The Energy Department’s Continued Attacks on Energy-Saving Light Bulbs Are Illegal

NRDC and partners are suing the agency for its refusal to update energy efficiency standards that would save U.S. consumers billions of dollars and spare the planet 38 million tons of carbon pollution annually.

Toby Talbot/AP via Shutterstock

NRDC, along with other environmental and consumer protection groups, is taking the U.S. Department of Energy (DOE) to courtagain—for its refusal to roll out commonsense energy efficiency standards for nearly every household light bulb sold in America as of this year. The coalition is now asking a federal court to force the agency to implement the standards, which would save U.S. households more than $100 annually, on average, and avoid 38 million additional tons of climate-warming carbon dioxide pollution every year.

“The Department of Energy seems dead set on keeping energy-wasting incandescent and halogen bulbs on the market despite the fact that many countries around the world have already decided to phase them out,” says Noah Horowitz, director of NRDC’s Center for Energy Efficiency Standards. “The United States could soon become the world’s dumping ground for these incredibly inefficient bulbs.”

Set to go into effect at the start of 2020, the standards would have ended the sale of wasteful halogens and incandescents, which emit most of their energy as heat rather than light and burn out every year or two. LEDs, which are far more efficient, longer-lasting, and increasingly affordable, would become the norm (although CFLs also would meet the new standard of 45 lumens per watt). The average U.S. household has about 40 lighting sockets, and there are roughly 1.5 billion sockets across the nation that still contain an inefficient incandescent or halogen light bulb.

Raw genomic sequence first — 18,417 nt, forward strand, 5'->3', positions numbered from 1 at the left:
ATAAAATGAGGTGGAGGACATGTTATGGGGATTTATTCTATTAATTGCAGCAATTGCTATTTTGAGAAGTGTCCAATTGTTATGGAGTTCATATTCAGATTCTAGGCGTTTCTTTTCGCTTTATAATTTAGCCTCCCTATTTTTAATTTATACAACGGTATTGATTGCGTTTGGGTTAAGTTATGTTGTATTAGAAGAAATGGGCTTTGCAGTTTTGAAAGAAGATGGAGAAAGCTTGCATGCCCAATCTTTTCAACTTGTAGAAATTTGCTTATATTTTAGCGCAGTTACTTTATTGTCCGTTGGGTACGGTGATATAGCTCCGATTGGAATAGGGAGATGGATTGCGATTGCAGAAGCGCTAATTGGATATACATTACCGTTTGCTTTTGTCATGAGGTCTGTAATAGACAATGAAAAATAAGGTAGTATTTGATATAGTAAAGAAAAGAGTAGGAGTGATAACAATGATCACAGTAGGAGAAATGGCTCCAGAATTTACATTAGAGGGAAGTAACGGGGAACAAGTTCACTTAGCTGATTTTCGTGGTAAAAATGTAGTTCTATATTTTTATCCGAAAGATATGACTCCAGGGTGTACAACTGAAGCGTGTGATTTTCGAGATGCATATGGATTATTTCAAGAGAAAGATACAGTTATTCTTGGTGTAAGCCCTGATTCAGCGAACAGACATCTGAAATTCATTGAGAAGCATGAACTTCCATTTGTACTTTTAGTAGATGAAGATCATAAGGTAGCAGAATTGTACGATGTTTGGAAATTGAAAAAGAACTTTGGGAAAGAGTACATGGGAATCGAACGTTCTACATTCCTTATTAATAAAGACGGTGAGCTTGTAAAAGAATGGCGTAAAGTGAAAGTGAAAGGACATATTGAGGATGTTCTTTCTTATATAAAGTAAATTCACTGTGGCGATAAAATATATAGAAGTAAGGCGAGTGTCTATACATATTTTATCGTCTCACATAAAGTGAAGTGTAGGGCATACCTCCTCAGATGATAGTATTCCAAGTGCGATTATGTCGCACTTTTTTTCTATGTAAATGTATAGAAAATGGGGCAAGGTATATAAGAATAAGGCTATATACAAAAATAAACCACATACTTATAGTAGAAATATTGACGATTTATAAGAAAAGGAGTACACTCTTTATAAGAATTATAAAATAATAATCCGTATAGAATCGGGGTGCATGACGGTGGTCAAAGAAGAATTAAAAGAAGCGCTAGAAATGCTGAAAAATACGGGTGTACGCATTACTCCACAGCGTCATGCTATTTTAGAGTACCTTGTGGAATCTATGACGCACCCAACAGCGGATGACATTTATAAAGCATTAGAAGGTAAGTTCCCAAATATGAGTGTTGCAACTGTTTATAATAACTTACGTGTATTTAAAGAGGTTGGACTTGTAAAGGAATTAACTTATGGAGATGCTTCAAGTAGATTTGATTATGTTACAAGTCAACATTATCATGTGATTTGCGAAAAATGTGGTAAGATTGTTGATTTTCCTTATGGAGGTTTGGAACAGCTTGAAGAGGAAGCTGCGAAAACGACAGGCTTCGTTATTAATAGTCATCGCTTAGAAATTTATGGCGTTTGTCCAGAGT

Defying 2007 bipartisan legislation, the DOE announced last year that it would not move forward with the law’s next phase, which required common household light bulbs to use 65 percent less energy than traditional incandescents.

In an earlier separate attack on household lighting, the DOE said it would also roll back the inclusion of multiple kinds of bulbs—such as three-way, flame-shaped, and reflector models made for recessed cans and track lighting—from the standards altogether. That decision, which was met by a similar coalition lawsuit, meant only the pear-shaped bulbs were due to be improved as of January 1, 2020.

“First, the agency cut the scope of the standards in half without any technical justification,” Horowitz says, “and then declared that they weren’t going to update the standards for the remaining ones—even though they were required to do so by law.”

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